Like summer vacation for a rambunctious teen, the season for locally grown sweet corn is way too short.
Those ears of corn studded with tender, milky kernels are available for about eight weeks most summers, sometimes less. Look for them to arrive in late June or more likely July, and to be gone by early September at the latest.
Many people are content to eat corn on the cob as is, with a dab of butter or sprinkle of salt. For the more adventurous, there are ways to dress up corn on the cob or incorporate kernels cut off the cob into salads, dips and other dishes. Many of the tasty tips come from south of the border, where corn was first domesticated about thousands of years ago. In Mexico – and occasionally in north Wichita’s Hispanic neighborhood – street vendors sell corn that’s been grilled and then garnished with mayonnaise, chili powder, lime juice and more. Sour cream, cilantro, chipotle powder, Parmesan and cotija cheese (look for it in the refrigerated Hispanic food section of the supermarket) are other additions.
If that sounds messy too eat, you’re right, it is. Corn on the cob, with its tendency to dribble down chips and stick in teeth, has been the bane of etiquette guides since man first peeled off a husk to eat it. The alternative is to cut the kernels off the cooked cob. The first time you try this, it may seem like an awkward process. How do you know exactly where to cut? The answer is, you place a fairly sharp knife at the top, or bigger, end of the cob and slice just behind the kernels until they come off. Don’t worry if the kernels stick together. Once you start mixing them with other ingredients, they’ll mostly separate, or not, as nature intended. Pick away any stringy or fibrous material from the cob that’s found its way into the kernels. The milky juice released from the cob during the operation is a fine addition to most recipes.
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Etiquette isn’t the only rationale for removing kernels from the cob. Those fresh kernels are a step up from most frozen corn, and a whole flight of stairs up from the canned stuff, in recipes. One of the simplest of these is to combine the kernels with table creme – the thick, slightly sour Mexican version of heavy cream (look for it near the cotija) – with cilantro, cheese and chopped jalapeno as optional additions. A richer snack or side dish is hard to imagine. Fresh kernels are also great in salsa and salads, whether it’s Texas caviar co-starring black-eyed peas, a salad with beans and chiles (again harkening back to its Central American roots) or an updated version of classic corn chowder. There’s even a corn ice cream popular in Mexico.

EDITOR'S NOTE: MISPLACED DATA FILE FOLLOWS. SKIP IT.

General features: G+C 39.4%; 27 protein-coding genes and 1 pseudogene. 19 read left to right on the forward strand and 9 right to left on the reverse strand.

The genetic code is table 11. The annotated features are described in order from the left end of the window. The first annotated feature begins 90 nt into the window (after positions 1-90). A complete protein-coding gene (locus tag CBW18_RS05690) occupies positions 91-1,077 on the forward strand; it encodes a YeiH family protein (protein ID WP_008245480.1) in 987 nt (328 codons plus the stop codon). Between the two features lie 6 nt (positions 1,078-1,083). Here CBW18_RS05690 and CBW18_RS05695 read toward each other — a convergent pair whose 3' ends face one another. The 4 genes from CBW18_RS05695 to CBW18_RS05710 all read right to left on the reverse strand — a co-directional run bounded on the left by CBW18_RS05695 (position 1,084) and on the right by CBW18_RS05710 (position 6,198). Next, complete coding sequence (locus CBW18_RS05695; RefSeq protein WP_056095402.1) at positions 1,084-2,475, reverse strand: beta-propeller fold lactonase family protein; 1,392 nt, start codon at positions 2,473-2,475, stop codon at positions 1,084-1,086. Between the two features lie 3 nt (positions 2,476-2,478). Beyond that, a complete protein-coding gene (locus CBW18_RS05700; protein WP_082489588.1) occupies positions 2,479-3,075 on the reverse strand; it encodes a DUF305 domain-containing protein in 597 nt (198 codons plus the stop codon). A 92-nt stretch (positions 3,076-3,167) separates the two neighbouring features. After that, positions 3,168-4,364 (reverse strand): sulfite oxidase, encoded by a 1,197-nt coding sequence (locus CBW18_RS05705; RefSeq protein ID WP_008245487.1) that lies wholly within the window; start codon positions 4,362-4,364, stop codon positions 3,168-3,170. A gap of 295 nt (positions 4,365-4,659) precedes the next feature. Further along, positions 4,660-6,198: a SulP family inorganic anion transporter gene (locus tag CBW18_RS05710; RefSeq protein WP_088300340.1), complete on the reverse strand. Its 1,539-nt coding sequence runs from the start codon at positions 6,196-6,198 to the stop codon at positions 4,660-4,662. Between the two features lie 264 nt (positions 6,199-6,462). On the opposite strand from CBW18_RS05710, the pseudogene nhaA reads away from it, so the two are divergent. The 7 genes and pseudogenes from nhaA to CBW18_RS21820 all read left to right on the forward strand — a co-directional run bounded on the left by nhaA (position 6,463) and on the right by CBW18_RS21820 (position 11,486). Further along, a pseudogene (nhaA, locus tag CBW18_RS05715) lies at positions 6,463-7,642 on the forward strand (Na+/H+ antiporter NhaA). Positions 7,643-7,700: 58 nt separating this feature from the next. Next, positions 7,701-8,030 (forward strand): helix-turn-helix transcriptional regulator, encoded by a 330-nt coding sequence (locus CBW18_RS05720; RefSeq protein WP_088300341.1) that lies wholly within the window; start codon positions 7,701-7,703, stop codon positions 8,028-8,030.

The biggest local grower of sweet corn is Gaeddert Farms, which is located east of Buhler and sells its corn out of familiar yellow and green stands in Wichita, Newton, Hutchinson and McPherson. Tonya Martisko and her sister, Julie Ball, run the sweet corn operation, while their husbands and family devote their time to more traditional farming. She said the sweet corn business evolved out of the family’s efforts to grow sweet corn for themselves. “It just keeps growing every year,” she said.
For the past several years, Gaeddert Farms has been growing and selling corn with white and golden kernels, since that’s what consumers seem to enjoy the most, Martisko said. The family uses a couple of different early and late varieties, planting corn every week to keep a steady supply coming during the summer. The only difference corn buyers see is that the early cobs are smaller, Martisko said.
Martisko has one big tip for buyers of sweet corn: “We tell people when you buy our corn, put it in the refrigerator right away. Don’t leave it in the car while you go to work. It’ll go sour on you.”